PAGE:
Since The Pathless doesn’t focus on combat, you can’t die. I’ve fallen from reckless heights without consequences, been set on fire repeatedly, hit in the face with fireballs, and been trampled by massive beasts. It does mean that there’s little penalty to failure besides the loss of whasits when the Tall Ones catch you, and somehow that’s… just fine, actually. Reinforcing that the concept of “lives” and “continues” is a dying concept (go ahead, enjoy the pun), The Pathless instead focuses on getting back up again when you’ve been knocked down. Resiliency is the watchword of the day.
As you explore the land you’ll spot a massive swirl of lightning and smoke that represents the Tall One in the area. When you least expect it, this cloud will suddenly expand, engulfing the world around you until you are sucked inside as well. Once inside, you’ll come face to face with that Tall One, but unfortunately for you, you are not prepared. The first thing the Tall One will do is deprive you of your eagle, smacking it into the grass below. As it shrieks for your help, it will turn its gaze upon you. Sneaking through the grass, you have to avoid their direct gaze lest it stomp your guts, spraying your precious sparkle-whasits everywhere. Should you manage to stay still when these creatures are watching you directly, you’ll eventually reach your eagle, freeing yourself from the clutches of the Tall One.
One of my favorite parts of the game is the bond you share with your eagle, and nowhere is that more true than when she’s hurt by the Tall Ones. You’ll use your thumbstick to clean smoldering ash from her wings and body — something she appreciates greatly. Truthfully, this is a missed opportunity to use the touchpad on the DualSense controller as instead you use the thumbsticks, but I’m too happy petting my eagle to notice.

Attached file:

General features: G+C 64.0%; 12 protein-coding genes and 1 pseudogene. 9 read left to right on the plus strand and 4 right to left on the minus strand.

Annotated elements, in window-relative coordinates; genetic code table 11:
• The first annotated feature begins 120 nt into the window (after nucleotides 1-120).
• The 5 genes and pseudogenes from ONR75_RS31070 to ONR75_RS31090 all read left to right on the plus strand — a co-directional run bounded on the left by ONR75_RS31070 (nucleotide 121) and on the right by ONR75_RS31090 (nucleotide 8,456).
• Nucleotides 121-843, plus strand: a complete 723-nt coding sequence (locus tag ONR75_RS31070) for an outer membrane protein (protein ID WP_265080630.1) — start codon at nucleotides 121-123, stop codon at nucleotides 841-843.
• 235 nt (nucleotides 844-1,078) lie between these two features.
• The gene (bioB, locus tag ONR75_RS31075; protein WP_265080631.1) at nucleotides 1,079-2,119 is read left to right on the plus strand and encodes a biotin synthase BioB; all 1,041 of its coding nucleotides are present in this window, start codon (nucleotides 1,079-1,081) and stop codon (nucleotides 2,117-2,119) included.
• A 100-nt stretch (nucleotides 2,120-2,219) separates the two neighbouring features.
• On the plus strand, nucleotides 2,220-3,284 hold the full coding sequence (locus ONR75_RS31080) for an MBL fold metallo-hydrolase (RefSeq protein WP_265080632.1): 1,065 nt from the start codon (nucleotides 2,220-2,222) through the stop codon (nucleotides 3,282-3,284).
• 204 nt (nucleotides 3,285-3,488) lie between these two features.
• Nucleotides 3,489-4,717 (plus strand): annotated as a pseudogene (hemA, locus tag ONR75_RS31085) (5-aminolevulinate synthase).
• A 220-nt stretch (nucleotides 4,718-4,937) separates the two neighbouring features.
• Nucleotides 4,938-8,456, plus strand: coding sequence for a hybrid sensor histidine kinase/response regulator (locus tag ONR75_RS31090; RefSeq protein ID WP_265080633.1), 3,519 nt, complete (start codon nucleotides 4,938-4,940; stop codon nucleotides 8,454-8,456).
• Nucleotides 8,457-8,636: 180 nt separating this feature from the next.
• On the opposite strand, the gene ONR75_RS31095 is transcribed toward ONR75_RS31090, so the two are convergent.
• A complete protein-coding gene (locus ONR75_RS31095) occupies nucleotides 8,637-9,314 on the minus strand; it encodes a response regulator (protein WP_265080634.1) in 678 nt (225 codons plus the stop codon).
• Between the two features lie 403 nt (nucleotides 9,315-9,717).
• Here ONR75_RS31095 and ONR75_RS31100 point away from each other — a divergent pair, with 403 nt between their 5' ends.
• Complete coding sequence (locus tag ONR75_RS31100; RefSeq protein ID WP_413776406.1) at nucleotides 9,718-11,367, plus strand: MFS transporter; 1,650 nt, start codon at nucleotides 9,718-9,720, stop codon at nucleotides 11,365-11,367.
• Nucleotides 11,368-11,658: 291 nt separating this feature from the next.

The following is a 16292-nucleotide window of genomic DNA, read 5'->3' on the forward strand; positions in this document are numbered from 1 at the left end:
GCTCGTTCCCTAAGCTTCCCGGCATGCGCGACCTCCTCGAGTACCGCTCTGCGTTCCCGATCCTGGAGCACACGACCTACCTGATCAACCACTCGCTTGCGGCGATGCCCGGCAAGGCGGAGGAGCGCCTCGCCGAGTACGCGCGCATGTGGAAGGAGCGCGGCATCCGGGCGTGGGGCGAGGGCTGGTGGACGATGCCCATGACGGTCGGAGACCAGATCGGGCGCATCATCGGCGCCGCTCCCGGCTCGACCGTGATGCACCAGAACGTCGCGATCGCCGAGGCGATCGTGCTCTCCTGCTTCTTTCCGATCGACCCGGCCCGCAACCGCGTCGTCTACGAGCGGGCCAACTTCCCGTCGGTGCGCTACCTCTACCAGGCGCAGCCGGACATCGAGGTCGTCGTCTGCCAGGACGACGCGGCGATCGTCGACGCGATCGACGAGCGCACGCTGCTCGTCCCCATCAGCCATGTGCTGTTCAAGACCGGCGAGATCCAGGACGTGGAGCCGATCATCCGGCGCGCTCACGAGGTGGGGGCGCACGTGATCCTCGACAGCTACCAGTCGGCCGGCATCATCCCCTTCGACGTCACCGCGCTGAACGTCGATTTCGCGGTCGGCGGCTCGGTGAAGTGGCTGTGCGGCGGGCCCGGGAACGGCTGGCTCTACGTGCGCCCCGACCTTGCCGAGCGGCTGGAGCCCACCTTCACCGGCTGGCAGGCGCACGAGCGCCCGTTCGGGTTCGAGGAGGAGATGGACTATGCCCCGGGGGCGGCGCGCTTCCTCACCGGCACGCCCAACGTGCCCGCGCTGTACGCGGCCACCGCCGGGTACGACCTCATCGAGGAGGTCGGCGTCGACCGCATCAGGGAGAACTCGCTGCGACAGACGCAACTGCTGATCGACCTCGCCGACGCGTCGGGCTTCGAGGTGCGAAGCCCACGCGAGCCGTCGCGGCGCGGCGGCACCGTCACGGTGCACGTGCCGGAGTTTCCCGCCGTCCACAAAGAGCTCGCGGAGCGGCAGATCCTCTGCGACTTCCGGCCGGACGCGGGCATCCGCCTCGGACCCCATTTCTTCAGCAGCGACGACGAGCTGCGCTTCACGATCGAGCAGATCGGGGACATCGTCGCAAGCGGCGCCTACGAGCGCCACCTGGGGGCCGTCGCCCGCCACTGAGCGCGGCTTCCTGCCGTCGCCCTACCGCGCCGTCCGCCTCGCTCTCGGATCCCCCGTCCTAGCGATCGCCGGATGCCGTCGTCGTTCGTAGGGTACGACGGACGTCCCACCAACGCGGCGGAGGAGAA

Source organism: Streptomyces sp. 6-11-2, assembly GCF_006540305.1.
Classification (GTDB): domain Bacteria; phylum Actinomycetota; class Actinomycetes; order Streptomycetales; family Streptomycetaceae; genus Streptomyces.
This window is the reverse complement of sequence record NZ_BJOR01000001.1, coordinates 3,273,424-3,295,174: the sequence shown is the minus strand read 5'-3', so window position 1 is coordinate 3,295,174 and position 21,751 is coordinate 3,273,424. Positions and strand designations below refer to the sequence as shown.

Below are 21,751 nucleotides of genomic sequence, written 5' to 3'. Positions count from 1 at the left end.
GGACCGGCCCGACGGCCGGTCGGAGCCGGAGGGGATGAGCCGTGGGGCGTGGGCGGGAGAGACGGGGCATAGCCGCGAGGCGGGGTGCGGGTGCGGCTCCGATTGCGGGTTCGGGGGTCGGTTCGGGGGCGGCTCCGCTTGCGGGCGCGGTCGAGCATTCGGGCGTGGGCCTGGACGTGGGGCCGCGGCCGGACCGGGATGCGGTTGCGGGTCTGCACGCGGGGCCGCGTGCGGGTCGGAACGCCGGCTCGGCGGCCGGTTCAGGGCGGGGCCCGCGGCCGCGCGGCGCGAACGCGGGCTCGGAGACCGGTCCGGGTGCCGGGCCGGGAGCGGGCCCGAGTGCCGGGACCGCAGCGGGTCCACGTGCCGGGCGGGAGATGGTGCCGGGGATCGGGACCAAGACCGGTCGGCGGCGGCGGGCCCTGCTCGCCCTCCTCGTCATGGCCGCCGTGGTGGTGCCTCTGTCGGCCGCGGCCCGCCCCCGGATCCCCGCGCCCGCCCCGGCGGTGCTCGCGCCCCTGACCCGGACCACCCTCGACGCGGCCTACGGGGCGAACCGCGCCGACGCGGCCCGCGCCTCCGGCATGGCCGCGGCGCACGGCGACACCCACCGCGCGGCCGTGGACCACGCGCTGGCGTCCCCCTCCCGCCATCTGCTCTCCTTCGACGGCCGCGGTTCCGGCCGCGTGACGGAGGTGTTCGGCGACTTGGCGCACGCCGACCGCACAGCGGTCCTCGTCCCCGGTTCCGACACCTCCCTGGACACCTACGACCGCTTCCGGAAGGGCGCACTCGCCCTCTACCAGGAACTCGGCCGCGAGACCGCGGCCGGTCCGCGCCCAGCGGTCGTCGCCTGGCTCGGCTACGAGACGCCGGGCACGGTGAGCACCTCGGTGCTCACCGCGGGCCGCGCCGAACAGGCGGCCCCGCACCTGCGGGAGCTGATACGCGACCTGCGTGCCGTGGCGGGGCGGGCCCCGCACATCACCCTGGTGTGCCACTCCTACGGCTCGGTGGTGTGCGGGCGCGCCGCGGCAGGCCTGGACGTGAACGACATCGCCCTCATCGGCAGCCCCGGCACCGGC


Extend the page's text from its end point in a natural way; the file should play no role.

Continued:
While you can polish off the story in just under a dozen hours, there are a lot of little puzzles sprinkled throughout the world that cough up more sparkle-whasits. These logic puzzles can be as simple as pattern matching by shooting the right gong at the right time, to navigating challenging fire-lighting puzzles with moving blocks, raising gates, and tricky reflected shots. Whether you care about whasits or not, these are good brain teasers to solve when you need a break from exploration.
I have to admit that in the first 20 minutes of this game, I didn’t love it. By the end I simply couldn’t put it down, but with no tutorial and no idea what sounds, symbols, or glowing things meant I found myself lost and frankly frustrated. Your mileage may vary, but after another 15 or so minutes I figured out what the game was trying to tell me and it was off to the races. If you find yourself in the same situation, know that this feeling is fleeting, and there is an amazing game on the other side.
I’d be remiss if I didn’t mention how beautiful the simple environments of The Pathless are. Running at a perfectly slick 60fps and at 4K resolution, the world frequently blurs past you at a breakneck pace, but when you stop to admire it you can appreciate the subtle elements. It’s stylized in a semi cell shaded way that worked in games like The Legend of Zelda: Breath of the Wild, and it’s just as lovely here, only at far higher resolution and framerate.
Ron Burke is the Editor in Chief for Gaming Trend. Currently living in Fort Worth, Texas, Ron is an old-school gamer who enjoys CRPGs, action/adventure, platformers, music games, and has recently gotten into tabletop gaming.
Ron is also a fourth degree black belt, with a Master's rank in Matsumura Seito Shōrin-ryū, Moo Duk Kwan Tang Soo Do, Universal Tang Soo Do Alliance, and International Tang Soo Do Federation. He also holds ranks in several other styles in his search to be a well-rounded fighter.
Ron has been married to Gaming Trend Editor, Laura Burke, for 27 years. They have three dogs - Pazuzu (Irish Terrier), Atë, and Calliope (both Australian Kelpie/Pit Bull mixes).
Like previous effort ABZÛ before it, The Pathless leans heavily into the gorgeous cell-shaded world, and it does so with gameplay and story that keeps you locked and engaged for the entirety of its 10 hour story run. Comparisons to games like Shadow of the Colossus and Journey are apt, but seeing the world rush by at 4K and 60fps is a thing of beauty. Come for the frenetic gameplay, stay for the art.